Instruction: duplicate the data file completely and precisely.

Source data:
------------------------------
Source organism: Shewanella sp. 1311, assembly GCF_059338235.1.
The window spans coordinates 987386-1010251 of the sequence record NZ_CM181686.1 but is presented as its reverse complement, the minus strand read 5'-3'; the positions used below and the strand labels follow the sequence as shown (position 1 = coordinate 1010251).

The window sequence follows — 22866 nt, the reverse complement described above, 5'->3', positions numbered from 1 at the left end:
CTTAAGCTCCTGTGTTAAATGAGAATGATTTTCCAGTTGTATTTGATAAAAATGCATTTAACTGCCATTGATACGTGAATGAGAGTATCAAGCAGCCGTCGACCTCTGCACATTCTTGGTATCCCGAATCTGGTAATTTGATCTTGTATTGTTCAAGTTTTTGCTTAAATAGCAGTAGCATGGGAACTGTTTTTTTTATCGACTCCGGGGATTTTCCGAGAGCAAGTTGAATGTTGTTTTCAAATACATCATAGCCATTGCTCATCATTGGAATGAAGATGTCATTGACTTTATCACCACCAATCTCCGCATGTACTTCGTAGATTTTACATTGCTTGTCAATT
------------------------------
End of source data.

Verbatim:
Source organism: Shewanella sp. 1311, assembly GCF_059338235.1.
The window spans coordinates 987386-1010251 of the sequence record NZ_CM181686.1 but is presented as its reverse complement, the minus strand read 5'-3'; the positions used below and the strand labels follow the sequence as shown (position 1 = coordinate 1010251).

The window sequence follows — 22866 nt, the reverse complement described above, 5'->3', positions numbered from 1 at the left end:
CTTAAGCTCCTGTGTTAAATGAGAATGATTTTCCAGTTGTATTTGATAAAAATGCATTTAACTGCCATTGATACGTGAATGAGAGTATCAAGCAGCCGTCGACCTCTGCACATTCTTGGTATCCCGAATCTGGTAATTTGATCTTGTATTGTTCAAGTTTTTGCTTAAATAGCAGTAGCATGGGAACTGTTTTTTTTATCGACTCCGGGGATTTTCCGAGAGCAAGTTGAATGTTGTTTTCAAATACATCATAGCCATTGCTCATCATTGGAATGAAGATGTCATTGACTTTATCACCACCAATCTCCGCATGTACTTCGTAGATTTTACATTGCTTGTCAATT